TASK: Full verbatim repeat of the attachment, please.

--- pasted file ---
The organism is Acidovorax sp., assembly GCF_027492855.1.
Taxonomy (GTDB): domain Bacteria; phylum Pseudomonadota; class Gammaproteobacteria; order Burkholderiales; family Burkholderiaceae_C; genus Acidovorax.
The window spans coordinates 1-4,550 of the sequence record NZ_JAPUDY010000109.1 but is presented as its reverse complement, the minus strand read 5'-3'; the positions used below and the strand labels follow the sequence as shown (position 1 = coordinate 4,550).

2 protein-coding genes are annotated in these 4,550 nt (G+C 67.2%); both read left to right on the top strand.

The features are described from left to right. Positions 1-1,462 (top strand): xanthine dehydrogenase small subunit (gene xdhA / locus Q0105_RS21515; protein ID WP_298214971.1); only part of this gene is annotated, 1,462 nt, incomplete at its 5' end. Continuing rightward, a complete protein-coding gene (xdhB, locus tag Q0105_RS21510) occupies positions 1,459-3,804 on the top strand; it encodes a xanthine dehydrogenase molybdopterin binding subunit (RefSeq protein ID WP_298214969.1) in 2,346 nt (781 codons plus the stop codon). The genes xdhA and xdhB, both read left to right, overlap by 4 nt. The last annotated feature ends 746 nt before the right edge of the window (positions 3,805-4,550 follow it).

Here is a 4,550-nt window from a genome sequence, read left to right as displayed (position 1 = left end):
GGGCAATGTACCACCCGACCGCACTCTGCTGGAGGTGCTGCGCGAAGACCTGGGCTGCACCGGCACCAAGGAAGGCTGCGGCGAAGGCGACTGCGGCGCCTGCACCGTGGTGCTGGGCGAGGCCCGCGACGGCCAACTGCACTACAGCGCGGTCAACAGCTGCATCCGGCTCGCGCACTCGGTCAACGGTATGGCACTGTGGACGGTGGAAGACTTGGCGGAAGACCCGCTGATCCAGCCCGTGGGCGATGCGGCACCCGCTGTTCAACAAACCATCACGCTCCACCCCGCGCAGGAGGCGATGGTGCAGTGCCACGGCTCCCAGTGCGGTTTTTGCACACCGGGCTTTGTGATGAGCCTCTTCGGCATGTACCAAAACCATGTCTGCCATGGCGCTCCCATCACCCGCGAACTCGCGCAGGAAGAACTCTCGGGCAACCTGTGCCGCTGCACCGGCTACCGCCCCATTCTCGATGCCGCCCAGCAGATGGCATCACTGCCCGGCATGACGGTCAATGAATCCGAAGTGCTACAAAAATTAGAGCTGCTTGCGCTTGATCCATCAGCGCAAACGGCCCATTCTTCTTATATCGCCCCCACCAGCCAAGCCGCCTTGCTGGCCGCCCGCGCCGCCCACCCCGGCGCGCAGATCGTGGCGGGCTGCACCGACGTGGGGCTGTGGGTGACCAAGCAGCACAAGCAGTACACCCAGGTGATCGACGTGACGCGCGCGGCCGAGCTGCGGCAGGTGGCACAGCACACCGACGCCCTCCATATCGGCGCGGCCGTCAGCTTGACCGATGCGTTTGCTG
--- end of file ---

The organism is Acidovorax sp., assembly GCF_027492855.1.
Taxonomy (GTDB): domain Bacteria; phylum Pseudomonadota; class Gammaproteobacteria; order Burkholderiales; family Burkholderiaceae_C; genus Acidovorax.
The window spans coordinates 1-4,550 of the sequence record NZ_JAPUDY010000109.1 but is presented as its reverse complement, the minus strand read 5'-3'; the positions used below and the strand labels follow the sequence as shown (position 1 = coordinate 4,550).

2 protein-coding genes are annotated in these 4,550 nt (G+C 67.2%); both read left to right on the top strand.

The features are described from left to right. Positions 1-1,462 (top strand): xanthine dehydrogenase small subunit (gene xdhA / locus Q0105_RS21515; protein ID WP_298214971.1); only part of this gene is annotated, 1,462 nt, incomplete at its 5' end. Continuing rightward, a complete protein-coding gene (xdhB, locus tag Q0105_RS21510) occupies positions 1,459-3,804 on the top strand; it encodes a xanthine dehydrogenase molybdopterin binding subunit (RefSeq protein ID WP_298214969.1) in 2,346 nt (781 codons plus the stop codon). The genes xdhA and xdhB, both read left to right, overlap by 4 nt. The last annotated feature ends 746 nt before the right edge of the window (positions 3,805-4,550 follow it).

Here is a 4,550-nt window from a genome sequence, read left to right as displayed (position 1 = left end):
GGGCAATGTACCACCCGACCGCACTCTGCTGGAGGTGCTGCGCGAAGACCTGGGCTGCACCGGCACCAAGGAAGGCTGCGGCGAAGGCGACTGCGGCGCCTGCACCGTGGTGCTGGGCGAGGCCCGCGACGGCCAACTGCACTACAGCGCGGTCAACAGCTGCATCCGGCTCGCGCACTCGGTCAACGGTATGGCACTGTGGACGGTGGAAGACTTGGCGGAAGACCCGCTGATCCAGCCCGTGGGCGATGCGGCACCCGCTGTTCAACAAACCATCACGCTCCACCCCGCGCAGGAGGCGATGGTGCAGTGCCACGGCTCCCAGTGCGGTTTTTGCACACCGGGCTTTGTGATGAGCCTCTTCGGCATGTACCAAAACCATGTCTGCCATGGCGCTCCCATCACCCGCGAACTCGCGCAGGAAGAACTCTCGGGCAACCTGTGCCGCTGCACCGGCTACCGCCCCATTCTCGATGCCGCCCAGCAGATGGCATCACTGCCCGGCATGACGGTCAATGAATCCGAAGTGCTACAAAAATTAGAGCTGCTTGCGCTTGATCCATCAGCGCAAACGGCCCATTCTTCTTATATCGCCCCCACCAGCCAAGCCGCCTTGCTGGCCGCCCGCGCCGCCCACCCCGGCGCGCAGATCGTGGCGGGCTGCACCGACGTGGGGCTGTGGGTGACCAAGCAGCACAAGCAGTACACCCAGGTGATCGACGTGACGCGCGCGGCCGAGCTGCGGCAGGTGGCACAGCACACCGACGCCCTCCATATCGGCGCGGCCGTCAGCTTGACCGATGCGTTTGCTG